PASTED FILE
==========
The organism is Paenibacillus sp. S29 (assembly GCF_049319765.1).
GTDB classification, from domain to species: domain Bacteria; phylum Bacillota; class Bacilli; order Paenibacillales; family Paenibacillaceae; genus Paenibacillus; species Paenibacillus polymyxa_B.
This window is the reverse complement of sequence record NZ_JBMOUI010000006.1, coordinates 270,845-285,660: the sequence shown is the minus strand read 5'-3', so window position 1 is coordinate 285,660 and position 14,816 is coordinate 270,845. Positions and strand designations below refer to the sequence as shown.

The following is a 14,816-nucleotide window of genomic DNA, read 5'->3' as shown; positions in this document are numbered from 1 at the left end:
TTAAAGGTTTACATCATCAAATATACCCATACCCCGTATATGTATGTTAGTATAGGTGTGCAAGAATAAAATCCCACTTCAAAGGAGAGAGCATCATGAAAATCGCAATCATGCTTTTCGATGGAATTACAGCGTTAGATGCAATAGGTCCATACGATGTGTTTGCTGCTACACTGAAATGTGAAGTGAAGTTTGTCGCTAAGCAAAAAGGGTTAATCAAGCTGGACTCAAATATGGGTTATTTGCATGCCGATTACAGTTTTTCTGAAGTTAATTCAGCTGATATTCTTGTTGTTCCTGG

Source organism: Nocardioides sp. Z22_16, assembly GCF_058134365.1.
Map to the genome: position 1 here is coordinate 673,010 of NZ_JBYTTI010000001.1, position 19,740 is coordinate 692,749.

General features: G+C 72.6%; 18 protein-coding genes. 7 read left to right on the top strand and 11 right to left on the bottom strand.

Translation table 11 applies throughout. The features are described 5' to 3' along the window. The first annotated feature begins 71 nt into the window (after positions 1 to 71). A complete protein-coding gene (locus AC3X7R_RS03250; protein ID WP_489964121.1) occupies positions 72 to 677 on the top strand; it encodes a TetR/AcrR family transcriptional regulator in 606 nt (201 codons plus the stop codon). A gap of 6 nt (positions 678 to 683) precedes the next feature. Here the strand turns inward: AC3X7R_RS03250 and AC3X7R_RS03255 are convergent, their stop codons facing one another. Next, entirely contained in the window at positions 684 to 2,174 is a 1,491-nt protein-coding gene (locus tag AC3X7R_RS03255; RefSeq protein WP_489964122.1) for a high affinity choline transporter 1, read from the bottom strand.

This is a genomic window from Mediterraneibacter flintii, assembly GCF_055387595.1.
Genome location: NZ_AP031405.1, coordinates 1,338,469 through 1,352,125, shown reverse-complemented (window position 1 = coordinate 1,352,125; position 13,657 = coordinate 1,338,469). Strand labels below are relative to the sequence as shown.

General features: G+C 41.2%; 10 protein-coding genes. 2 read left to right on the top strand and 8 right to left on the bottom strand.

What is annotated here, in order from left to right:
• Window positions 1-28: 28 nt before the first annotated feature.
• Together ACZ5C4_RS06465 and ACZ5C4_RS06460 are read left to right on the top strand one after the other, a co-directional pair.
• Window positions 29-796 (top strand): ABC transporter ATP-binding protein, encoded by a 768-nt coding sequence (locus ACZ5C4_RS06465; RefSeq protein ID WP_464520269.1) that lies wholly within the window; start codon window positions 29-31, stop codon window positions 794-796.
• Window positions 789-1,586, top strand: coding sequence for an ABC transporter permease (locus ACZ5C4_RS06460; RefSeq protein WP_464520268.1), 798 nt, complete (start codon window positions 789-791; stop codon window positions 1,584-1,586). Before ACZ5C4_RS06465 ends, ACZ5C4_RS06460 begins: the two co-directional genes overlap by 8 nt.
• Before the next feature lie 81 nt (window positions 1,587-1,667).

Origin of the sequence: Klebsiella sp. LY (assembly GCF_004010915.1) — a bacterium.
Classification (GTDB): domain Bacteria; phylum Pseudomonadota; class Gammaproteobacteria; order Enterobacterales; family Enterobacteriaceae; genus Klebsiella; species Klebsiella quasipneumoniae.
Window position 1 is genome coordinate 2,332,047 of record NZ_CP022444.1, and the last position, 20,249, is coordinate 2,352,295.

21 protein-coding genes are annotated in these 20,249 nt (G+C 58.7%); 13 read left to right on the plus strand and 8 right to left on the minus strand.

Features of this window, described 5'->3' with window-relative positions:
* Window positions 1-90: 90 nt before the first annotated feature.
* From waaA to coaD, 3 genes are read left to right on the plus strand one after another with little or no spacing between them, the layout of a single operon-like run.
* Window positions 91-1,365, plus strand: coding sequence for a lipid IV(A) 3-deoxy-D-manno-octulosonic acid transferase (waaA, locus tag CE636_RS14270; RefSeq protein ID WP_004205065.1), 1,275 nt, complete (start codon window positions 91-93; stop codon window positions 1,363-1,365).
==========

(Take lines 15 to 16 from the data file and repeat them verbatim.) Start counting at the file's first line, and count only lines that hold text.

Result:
• Together ACZ5C4_RS06465 and ACZ5C4_RS06460 are read left to right on the top strand one after the other, a co-directional pair.
• Window positions 29-796 (top strand): ABC transporter ATP-binding protein, encoded by a 768-nt coding sequence (locus ACZ5C4_RS06465; RefSeq protein ID WP_464520269.1) that lies wholly within the window; start codon window positions 29-31, stop codon window positions 794-796.